The marketing position of Amdahl 470V / 6 was serious: the mainframe turned out to be cheaper and more productive than its competitor System / 360 from IBM, and even from Dr. Gene Amdal himself. The first two mainframes left as much as NASA and the University of Michigan, making this fact an information explosion on both sides of the Pacific Ocean. To better understand the sensationalism of the event, we recommend recalling the epigraph to the article. Dr. Amdal himself left the company of the same name in 1979 to open a new startup, having managed to attract substantial investments under his name. Since the sale of the first Amdahl 470V / 6 and over the next quarter century, Amdahl Corporation (and Fujitsu’s underlying capital) has been IBM’s only competitor in the US mainframe market, reaching a 24% share. This was facilitated by the litigation between IBM and the US Department of Justice under the Antitrust Act (an analogue of the Antitrust Act in other countries). One can only pay tribute to the strategic managers Fujitsu, responsible for entering the US market.

    In the mid-90s of the last century, Fujitsu began to develop solutions on SPARC64 processors of its own production (the processor was developed by HAL Computer Systems). A line of PRIMEPOWER servers on SPARC64 processors appears. In 2002, the Japanese manufacturer introduced the mainframe on the SPARC64 series processors - GS21 600. Fujitsu continues to produce solutions on SPARC processors, they are available for order (GS21, M-10 Series), but are not so widespread outside the island, although they are quite popular inside Japan . In 2005, Fujitsu launched the Mission-Critical range of fault-tolerant Fujitsu PRIMEQUEST servers based on the IA-64 microprocessor architecture. In collaboration with Fujitsu and using the servers of the manufacturer PRIMEQUEST based on IA-64 architecture, Fujitsu ETERNUS PRIMERGY and storage servers were developed, implemented and in early 2010 launched the arrowhead trading system on the Tokyo Stock Exchange Group (TSE). In the same year, the first PRIMEQUEST 1000 series on x86 architecture processors was announced, the current generation of which will be discussed later.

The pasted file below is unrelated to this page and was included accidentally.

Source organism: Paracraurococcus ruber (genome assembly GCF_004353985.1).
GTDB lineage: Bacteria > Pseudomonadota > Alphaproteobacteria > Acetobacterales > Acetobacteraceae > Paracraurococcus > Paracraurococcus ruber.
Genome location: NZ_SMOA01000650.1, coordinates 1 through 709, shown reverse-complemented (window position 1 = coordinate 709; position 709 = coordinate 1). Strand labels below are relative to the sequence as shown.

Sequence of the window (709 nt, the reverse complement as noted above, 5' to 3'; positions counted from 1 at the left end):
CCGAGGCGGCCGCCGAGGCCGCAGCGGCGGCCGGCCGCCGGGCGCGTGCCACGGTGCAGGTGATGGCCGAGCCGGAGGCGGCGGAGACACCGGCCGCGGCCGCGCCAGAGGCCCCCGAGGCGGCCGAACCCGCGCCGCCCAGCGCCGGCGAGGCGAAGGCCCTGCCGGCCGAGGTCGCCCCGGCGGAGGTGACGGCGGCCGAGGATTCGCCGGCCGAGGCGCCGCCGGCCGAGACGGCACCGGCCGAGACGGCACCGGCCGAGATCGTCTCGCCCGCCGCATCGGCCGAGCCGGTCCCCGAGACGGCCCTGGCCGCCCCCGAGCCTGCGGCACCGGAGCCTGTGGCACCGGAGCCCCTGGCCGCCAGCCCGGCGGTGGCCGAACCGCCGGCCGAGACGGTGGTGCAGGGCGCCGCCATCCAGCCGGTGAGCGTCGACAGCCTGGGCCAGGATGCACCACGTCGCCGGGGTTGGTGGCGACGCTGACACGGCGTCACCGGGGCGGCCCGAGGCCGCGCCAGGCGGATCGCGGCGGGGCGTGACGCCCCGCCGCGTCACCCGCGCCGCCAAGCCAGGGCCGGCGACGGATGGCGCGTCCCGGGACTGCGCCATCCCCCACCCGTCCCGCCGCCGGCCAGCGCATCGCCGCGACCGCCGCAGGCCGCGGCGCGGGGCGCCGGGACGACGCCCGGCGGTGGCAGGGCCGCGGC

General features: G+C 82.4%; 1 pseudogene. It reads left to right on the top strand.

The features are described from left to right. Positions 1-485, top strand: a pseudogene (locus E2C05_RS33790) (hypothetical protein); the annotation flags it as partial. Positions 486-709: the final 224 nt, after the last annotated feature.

Fujitsu PRIMEQUEST Servers